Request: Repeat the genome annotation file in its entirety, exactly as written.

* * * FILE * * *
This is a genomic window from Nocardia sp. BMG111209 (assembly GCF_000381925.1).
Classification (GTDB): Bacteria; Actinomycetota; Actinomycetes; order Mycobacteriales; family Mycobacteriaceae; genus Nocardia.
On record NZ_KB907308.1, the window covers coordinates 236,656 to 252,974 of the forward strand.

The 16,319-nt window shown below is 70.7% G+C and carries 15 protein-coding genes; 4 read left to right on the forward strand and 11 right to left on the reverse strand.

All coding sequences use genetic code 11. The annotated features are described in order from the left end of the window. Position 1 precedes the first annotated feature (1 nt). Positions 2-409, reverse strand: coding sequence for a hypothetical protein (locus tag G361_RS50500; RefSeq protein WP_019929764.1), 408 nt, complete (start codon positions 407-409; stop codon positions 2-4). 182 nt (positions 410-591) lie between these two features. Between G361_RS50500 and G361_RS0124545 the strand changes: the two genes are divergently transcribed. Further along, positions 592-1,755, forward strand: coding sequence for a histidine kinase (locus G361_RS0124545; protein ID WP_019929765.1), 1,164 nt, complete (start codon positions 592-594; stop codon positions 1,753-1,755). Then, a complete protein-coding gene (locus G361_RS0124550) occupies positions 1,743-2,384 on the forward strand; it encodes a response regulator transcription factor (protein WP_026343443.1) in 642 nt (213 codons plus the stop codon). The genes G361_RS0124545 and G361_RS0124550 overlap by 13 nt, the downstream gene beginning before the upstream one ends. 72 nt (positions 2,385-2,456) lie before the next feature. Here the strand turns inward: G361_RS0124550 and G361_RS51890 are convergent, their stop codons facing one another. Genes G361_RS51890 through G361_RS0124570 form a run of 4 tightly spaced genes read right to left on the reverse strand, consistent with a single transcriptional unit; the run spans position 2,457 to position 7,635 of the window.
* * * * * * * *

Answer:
This is a genomic window from Nocardia sp. BMG111209 (assembly GCF_000381925.1).
Classification (GTDB): Bacteria; Actinomycetota; Actinomycetes; order Mycobacteriales; family Mycobacteriaceae; genus Nocardia.
On record NZ_KB907308.1, the window covers coordinates 236,656 to 252,974 of the forward strand.

The 16,319-nt window shown below is 70.7% G+C and carries 15 protein-coding genes; 4 read left to right on the forward strand and 11 right to left on the reverse strand.

All coding sequences use genetic code 11. The annotated features are described in order from the left end of the window. Position 1 precedes the first annotated feature (1 nt). Positions 2-409, reverse strand: coding sequence for a hypothetical protein (locus tag G361_RS50500; RefSeq protein WP_019929764.1), 408 nt, complete (start codon positions 407-409; stop codon positions 2-4). 182 nt (positions 410-591) lie between these two features. Between G361_RS50500 and G361_RS0124545 the strand changes: the two genes are divergently transcribed. Further along, positions 592-1,755, forward strand: coding sequence for a histidine kinase (locus G361_RS0124545; protein ID WP_019929765.1), 1,164 nt, complete (start codon positions 592-594; stop codon positions 1,753-1,755). Then, a complete protein-coding gene (locus G361_RS0124550) occupies positions 1,743-2,384 on the forward strand; it encodes a response regulator transcription factor (protein WP_026343443.1) in 642 nt (213 codons plus the stop codon). The genes G361_RS0124545 and G361_RS0124550 overlap by 13 nt, the downstream gene beginning before the upstream one ends. 72 nt (positions 2,385-2,456) lie before the next feature. Here the strand turns inward: G361_RS0124550 and G361_RS51890 are convergent, their stop codons facing one another. Genes G361_RS51890 through G361_RS0124570 form a run of 4 tightly spaced genes read right to left on the reverse strand, consistent with a single transcriptional unit; the run spans position 2,457 to position 7,635 of the window.